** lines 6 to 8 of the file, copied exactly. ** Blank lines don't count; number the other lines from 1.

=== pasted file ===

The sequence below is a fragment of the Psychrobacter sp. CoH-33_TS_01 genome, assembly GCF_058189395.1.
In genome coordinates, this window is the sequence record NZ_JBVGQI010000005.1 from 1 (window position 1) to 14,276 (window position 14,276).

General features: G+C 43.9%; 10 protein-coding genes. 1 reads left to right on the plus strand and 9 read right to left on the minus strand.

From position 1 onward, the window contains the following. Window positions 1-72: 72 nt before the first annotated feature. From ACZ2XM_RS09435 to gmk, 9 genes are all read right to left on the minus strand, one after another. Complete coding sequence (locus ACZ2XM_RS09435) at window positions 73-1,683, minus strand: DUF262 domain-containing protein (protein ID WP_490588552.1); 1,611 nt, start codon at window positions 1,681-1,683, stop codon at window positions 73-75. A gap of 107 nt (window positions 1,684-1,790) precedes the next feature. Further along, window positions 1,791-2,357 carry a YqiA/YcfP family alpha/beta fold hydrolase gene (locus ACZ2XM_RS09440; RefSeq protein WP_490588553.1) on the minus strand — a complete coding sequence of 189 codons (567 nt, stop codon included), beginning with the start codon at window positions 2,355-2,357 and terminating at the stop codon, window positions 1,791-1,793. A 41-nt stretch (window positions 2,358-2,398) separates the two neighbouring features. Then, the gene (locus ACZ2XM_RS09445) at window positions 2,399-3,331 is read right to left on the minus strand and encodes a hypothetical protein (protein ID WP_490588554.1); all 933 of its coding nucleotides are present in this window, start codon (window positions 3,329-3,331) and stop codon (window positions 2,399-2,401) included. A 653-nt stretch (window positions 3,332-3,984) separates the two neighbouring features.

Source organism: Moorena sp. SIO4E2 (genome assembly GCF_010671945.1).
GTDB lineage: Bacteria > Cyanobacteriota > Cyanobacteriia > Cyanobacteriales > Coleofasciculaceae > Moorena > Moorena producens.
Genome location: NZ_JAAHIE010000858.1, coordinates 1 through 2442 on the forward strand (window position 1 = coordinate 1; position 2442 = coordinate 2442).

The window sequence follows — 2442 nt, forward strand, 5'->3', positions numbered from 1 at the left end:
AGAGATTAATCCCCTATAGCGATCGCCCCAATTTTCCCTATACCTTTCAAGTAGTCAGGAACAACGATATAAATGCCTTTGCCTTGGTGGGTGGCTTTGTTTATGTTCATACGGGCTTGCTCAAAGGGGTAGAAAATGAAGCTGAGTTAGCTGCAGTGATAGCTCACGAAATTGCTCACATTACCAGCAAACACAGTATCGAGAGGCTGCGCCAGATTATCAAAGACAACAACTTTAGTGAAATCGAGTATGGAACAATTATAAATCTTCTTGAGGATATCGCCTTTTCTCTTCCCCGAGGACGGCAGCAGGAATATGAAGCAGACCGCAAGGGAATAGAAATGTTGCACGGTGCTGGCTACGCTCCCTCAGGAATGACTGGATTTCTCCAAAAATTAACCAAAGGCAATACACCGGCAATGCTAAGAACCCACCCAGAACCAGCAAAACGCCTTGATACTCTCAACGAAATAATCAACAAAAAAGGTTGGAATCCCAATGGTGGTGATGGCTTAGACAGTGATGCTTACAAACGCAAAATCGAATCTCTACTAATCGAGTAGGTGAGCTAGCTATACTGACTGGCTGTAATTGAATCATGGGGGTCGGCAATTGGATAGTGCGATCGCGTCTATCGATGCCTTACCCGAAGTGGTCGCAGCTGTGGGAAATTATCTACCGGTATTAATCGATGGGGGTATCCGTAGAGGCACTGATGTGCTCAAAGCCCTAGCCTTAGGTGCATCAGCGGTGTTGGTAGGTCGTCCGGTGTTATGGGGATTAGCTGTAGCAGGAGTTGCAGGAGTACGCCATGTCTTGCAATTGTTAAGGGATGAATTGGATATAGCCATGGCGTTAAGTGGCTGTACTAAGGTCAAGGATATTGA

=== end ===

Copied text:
GTDB lineage: Bacteria > Cyanobacteriota > Cyanobacteriia > Cyanobacteriales > Coleofasciculaceae > Moorena > Moorena producens.
Genome location: NZ_JAAHIE010000858.1, coordinates 1 through 2442 on the forward strand (window position 1 = coordinate 1; position 2442 = coordinate 2442).

The window sequence follows — 2442 nt, forward strand, 5'->3', positions numbered from 1 at the left end: